Sunday, December 20, 2009

Anyone can takeoff, can anyone land?

Oh prototypes. We love them, clients love them, users love them. They help with requirements and sometimes help us answer architecturally significant questions.

But early success creates a false sense of security. A successful prototype that a senior manager or a customer loves cannot always be operationalized in a matter of days or weeks. If fundamental quality attributes of software have not been thought through (e.g. security, scalability, performance, etc.) it's impossible to add that on later.

Solution? Manage the expectations of your audience. Explain the limitations before they see a demo - and discuss next steps right after prototype presentation.

Developing software intensive solutions without thinking through architecture is like taking an airplane into the air. Anyone can take off, but only pilots can land.

Constantin Kostenko
Firebrand Architect®

Thursday, December 03, 2009

12 dimensions of the space of architecture

  • On what dimensions may the discipline of software architecture change over time?

Here is what the thought leaders in the field put together during the IFIP Working Group 2.10.

12 dimensions of the space of architecture:

  1. codification and socialization—processes by which an architect communicates architectural ideas to stakeholders. Codification refers to specification of the architecture, while socialization refers to the less formal processes by which the architecture is internalized. Socialization can happen through conversation, training, and so forth. Codification and socialization are complementary processes; they should enforce each other.
    • 0—Codification and socialization do not occur.
    • 10— Codification and socialization are in balance with each other; socialization becomes a process for codification; socialization and codification enforce each other and work in a global environment.
  2. handling quality attributes
    • 0—There is no consensus on quality attributes.
    • 10—Quality attributes are linked to business and engineering needs and are quantitatively specified.
  3. architectural automation
    • 0—There is no support for architectural automation; description consists of human language on paper.
    • 10—Language for architecture is the base language for automation.
  1. architectural specificity
    • 0—Reasoning is limited to specific elements (hardware, network, software, etc.) and the relationships known by the architect.
    • 10—Architects employ reasoning about guidelines, constraints, quality attributes—self-adaptive systems.
  1. architectural responsibility—degree to which an architect is responsible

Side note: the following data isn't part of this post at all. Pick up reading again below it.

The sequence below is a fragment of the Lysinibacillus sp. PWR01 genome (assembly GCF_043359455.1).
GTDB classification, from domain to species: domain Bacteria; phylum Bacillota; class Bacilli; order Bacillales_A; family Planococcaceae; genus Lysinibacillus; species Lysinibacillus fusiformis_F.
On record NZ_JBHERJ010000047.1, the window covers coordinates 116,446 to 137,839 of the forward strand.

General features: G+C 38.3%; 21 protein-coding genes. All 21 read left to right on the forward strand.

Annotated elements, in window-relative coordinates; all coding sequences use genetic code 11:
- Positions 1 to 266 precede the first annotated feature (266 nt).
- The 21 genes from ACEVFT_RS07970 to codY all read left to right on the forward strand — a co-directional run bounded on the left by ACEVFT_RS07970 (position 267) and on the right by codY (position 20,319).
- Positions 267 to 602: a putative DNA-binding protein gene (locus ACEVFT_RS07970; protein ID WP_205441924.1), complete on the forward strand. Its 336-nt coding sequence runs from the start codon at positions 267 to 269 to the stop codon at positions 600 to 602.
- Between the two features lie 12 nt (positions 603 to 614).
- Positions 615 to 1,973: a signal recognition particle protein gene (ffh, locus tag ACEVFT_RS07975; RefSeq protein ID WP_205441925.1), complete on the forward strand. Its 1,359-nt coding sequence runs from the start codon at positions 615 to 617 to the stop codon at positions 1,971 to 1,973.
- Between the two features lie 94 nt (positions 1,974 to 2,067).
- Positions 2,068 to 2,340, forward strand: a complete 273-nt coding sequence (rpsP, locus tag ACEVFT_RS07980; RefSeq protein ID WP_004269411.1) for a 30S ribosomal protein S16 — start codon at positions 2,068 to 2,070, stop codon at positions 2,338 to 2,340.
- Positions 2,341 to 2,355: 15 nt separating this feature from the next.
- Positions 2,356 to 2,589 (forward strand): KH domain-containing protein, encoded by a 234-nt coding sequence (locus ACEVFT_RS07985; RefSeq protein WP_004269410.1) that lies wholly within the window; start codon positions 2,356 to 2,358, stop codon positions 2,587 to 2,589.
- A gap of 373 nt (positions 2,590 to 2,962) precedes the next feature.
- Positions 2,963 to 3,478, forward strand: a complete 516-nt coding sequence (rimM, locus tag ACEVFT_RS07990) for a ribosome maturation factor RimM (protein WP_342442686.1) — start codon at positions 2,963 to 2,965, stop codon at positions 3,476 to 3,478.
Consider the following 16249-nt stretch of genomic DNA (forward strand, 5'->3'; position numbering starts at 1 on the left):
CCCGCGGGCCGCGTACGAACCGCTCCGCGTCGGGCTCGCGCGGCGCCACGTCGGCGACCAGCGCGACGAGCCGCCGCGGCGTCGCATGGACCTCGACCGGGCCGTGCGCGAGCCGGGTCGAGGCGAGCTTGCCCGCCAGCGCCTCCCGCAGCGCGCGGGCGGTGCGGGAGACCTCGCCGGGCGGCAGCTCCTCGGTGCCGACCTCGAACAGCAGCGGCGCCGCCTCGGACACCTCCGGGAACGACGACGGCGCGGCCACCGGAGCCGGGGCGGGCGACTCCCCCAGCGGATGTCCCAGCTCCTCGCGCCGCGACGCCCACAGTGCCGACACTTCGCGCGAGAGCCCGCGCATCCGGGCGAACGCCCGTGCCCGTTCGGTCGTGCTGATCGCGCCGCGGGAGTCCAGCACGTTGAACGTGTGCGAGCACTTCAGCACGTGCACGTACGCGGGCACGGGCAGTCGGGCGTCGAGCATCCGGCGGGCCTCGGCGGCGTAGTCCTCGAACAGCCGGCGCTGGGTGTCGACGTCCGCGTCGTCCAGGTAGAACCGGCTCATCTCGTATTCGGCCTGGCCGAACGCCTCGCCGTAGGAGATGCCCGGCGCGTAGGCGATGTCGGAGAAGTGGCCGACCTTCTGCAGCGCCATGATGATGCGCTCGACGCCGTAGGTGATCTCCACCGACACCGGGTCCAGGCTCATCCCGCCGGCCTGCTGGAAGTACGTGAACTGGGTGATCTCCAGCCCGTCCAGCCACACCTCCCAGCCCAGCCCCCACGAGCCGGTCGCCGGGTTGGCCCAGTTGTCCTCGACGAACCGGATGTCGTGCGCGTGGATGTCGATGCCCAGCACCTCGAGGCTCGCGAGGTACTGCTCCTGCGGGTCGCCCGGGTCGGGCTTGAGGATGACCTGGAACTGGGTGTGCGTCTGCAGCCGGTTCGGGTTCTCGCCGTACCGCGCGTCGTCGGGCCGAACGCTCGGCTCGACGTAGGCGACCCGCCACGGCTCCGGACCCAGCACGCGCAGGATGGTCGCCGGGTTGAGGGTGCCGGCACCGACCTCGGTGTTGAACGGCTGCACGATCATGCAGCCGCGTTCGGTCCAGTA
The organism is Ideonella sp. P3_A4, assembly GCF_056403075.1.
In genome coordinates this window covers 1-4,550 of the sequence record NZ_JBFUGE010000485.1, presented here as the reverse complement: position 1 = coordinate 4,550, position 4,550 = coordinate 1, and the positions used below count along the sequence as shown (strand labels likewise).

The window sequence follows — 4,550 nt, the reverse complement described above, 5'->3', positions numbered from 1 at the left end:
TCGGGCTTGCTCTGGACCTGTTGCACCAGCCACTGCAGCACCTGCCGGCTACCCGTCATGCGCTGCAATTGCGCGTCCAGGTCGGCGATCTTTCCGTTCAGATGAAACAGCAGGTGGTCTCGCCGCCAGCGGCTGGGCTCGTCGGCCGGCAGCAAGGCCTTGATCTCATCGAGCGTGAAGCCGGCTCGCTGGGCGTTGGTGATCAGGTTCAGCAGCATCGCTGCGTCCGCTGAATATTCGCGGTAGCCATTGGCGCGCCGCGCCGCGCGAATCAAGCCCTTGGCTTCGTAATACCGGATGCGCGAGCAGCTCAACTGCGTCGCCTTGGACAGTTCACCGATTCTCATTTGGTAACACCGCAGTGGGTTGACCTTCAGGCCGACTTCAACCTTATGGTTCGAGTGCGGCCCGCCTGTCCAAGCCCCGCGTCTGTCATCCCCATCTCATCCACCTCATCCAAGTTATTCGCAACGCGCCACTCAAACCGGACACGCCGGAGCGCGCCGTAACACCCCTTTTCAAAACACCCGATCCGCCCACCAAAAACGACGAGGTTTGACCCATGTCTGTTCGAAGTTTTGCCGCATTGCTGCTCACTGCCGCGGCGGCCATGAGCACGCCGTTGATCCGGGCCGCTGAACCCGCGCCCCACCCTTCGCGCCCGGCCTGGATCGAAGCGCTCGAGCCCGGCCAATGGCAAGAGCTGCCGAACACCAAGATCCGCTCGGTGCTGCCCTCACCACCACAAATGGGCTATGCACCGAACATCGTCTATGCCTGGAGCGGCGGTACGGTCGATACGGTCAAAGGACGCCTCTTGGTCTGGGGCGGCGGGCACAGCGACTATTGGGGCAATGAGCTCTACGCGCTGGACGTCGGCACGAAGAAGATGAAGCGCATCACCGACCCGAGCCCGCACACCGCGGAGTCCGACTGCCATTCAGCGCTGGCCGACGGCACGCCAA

• 0—There is no explicit recognition of responsibility. The worst case is having responsibility and no authority.
    • 10—A clear definition of responsibility and authority exists for the architect’s role. Responsibility is sufficient to deliver the function and quality attributes of the system to its stakeholders over time.
  1. accidental versus intentional architects
    • 0—Architects have no explicit training, no career path, no formal explicit recognition, no experience threshold (relating problems to domain, development, implementation, failed, organization, etc.).
    • 10—Architects are chosen intentionally for their ability.
  1. domain versatility and adaptability
    • 0—The architect has a one-track mind.
    • 10—The architect is pragmatic and inquiring—able to organize information.
  1. architecting process—maturity of architectural choices
    • 0—Diverse solutions and techniques exist, but the choice is arbitrary.
    • 10—There is a clear linkage between architecture goals and the choice of process and techniques.
  1. technology dependency—Technology is a tool.
    • 0—Architecture is constrained by the existing technology.
    • 10—Architecture is fearless, specifying the abstract solution without necessarily any bindings to existing technology. Architecture is not constrained by existing technology. A fearless architecture is one that might influence future technology.
  1. creating versus choosing an architecture
    • 0—No previous solutions are reused.
    • 10—The solution already exists (not accounting for the details)—looking at previous solutions and reusing them.
  1. complexity
    • 0—Complexity is low.
    • 10—Architecture is produced for complicated and complex systems with emergent behavior.
  1. interdisciplinary architecture
    • 0—A single discipline is fully understood (e.g., information architecture, enterprise architecture).
    • 10—Multiple disciplines are fully integrated. Stakeholders’ perspectives are met.
See source here.

Constantin Kostenko
Firebrand Architect®

Wednesday, December 02, 2009

Wiki for Architecture Documentation & Managing Your Project

The idea of using a Wiki to manage coordination and artifact development as part of your software development is not new. The concept and tools have matured to a point where even the most monolithic organizations involved in development of large software intensive solutions are using this.

The goal of using a Wiki is simple: keep artifacts current through collaborative ownership.

The multitude of successful open source projects using a Wiki based approach is the best justification why a community based approach works. Additionally, a perspective from academia centric sources, with associated analysis, will help you build a business case.

If you're considering pursuing a Wiki based approach consider the following resources:

Constantin Kostenko
Firebrand Architect®

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